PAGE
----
I tested positive for herpes type 1 during a routine STD test without having any symptoms. What precautions do I take?

Q. What are the precautions to be taken by a herpes type 1 positive individual with no symptoms?

Answered by
Dr. Seikhoo Bishnui
and medically reviewed by iCliniq medical review team.
This is a premium question & answer published on Dec 09, 2022 and last reviewed on: Jan 13, 2023

Hello doctor,

I am a 30-year-old male with no symptoms, but a herpes type 1 test came out positive during a routine STD test two weeks back. Does oral herpes that is dormant put me at higher risk for other STDs or health issues in the future? Especially if I plan to have multiple partners for a while.

  1. How will the positive test change my everyday life, and what precautions should be taken?
  2. Would the normal aging process declining the natural body’s immunity affect my body’s ability to fight herpes type 1 in the future? If so, how should I be prepared for it?
  3. How can I differentiate between an outbreak and a normal ulcer?
  4. In case of an outbreak, how to treat, and usually how long does it take to recover?
  5. Can I prevent the outbreak from ever happening or at least reduce the chances of it? What preventive measures can I take so that an outbreak never happens?


Welcome to icliniq.com.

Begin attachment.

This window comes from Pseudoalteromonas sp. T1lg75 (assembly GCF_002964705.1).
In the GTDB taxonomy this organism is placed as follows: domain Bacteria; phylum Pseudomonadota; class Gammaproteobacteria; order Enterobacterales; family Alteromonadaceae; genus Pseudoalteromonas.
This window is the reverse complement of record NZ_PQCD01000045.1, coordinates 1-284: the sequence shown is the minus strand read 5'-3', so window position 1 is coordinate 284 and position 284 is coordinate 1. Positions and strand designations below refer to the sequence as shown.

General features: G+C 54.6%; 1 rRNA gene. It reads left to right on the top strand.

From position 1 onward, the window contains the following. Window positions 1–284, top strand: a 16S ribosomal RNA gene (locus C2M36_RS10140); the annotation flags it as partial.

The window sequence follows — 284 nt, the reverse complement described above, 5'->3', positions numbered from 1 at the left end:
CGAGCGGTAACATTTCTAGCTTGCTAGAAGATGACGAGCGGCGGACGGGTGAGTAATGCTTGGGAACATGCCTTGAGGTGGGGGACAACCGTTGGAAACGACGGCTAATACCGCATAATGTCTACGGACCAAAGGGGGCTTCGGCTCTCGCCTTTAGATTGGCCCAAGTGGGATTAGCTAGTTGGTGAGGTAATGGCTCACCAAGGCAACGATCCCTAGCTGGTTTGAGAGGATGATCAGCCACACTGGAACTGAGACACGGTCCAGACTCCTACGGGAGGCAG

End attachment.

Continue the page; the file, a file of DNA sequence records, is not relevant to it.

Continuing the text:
I read your query and can understand your concern.

Dormant oral herpes has nothing to do with the risk of other STDs (sexually transmitted diseases) or any other issue.

  1. The oral herpes virus is different from the genital herpes virus.
  2. If the IgM antibody is positive, the infection is recent, and you have to take treatment for this. Tablet Acyclovir can be taken but consult a dermatologist and take medications with their consent.
  3. If IgM is negative and IgG is positive, infection was there in the past, but you will remain positive for IgG for life. Therefore, there is a risk that you might develop herpes lesions in the future. So in the future, if you have any lesions on the penis, then avoid sexual intercourse at that time. Always use protection during intercourse to prevent transmission to your partners.
  4. Reduced immunity might result in a relapse of lesions. Excessive stress, too, can precipitate the lesions.
  5. In case of an outbreak of lesions, take proper treatment. Usually, treatment is given for one to two weeks. Recovery is seen in around two weeks.
  6. Have a good diet, maintain health, and avoid unprotected high-risk sex.

I hope this helps.

Thank you and take care.

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